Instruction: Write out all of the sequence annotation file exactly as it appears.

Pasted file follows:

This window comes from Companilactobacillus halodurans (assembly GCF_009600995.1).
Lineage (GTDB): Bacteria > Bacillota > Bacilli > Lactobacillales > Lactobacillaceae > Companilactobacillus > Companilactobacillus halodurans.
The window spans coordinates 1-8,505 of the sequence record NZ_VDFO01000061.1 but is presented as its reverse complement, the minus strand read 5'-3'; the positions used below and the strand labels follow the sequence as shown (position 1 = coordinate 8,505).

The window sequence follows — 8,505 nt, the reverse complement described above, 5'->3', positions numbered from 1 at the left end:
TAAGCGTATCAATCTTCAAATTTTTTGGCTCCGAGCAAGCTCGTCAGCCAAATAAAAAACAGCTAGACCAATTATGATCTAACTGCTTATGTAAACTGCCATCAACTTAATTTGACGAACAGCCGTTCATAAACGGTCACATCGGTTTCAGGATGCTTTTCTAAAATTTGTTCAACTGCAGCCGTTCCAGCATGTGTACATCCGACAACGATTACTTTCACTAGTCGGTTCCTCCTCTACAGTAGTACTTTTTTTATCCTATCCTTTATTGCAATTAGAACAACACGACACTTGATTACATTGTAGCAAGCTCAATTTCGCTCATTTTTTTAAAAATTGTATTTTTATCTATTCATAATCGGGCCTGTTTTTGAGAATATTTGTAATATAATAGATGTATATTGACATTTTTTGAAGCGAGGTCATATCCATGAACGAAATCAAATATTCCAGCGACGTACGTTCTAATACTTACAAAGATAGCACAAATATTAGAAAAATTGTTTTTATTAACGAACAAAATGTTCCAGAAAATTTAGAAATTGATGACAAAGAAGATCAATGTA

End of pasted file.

This window comes from Companilactobacillus halodurans (assembly GCF_009600995.1).
Lineage (GTDB): Bacteria > Bacillota > Bacilli > Lactobacillales > Lactobacillaceae > Companilactobacillus > Companilactobacillus halodurans.
The window spans coordinates 1-8,505 of the sequence record NZ_VDFO01000061.1 but is presented as its reverse complement, the minus strand read 5'-3'; the positions used below and the strand labels follow the sequence as shown (position 1 = coordinate 8,505).

The window sequence follows — 8,505 nt, the reverse complement described above, 5'->3', positions numbered from 1 at the left end:
TAAGCGTATCAATCTTCAAATTTTTTGGCTCCGAGCAAGCTCGTCAGCCAAATAAAAAACAGCTAGACCAATTATGATCTAACTGCTTATGTAAACTGCCATCAACTTAATTTGACGAACAGCCGTTCATAAACGGTCACATCGGTTTCAGGATGCTTTTCTAAAATTTGTTCAACTGCAGCCGTTCCAGCATGTGTACATCCGACAACGATTACTTTCACTAGTCGGTTCCTCCTCTACAGTAGTACTTTTTTTATCCTATCCTTTATTGCAATTAGAACAACACGACACTTGATTACATTGTAGCAAGCTCAATTTCGCTCATTTTTTTAAAAATTGTATTTTTATCTATTCATAATCGGGCCTGTTTTTGAGAATATTTGTAATATAATAGATGTATATTGACATTTTTTGAAGCGAGGTCATATCCATGAACGAAATCAAATATTCCAGCGACGTACGTTCTAATACTTACAAAGATAGCACAAATATTAGAAAAATTGTTTTTATTAACGAACAAAATGTTCCAGAAAATTTAGAAATTGATGACAAAGAAGATCAATGTA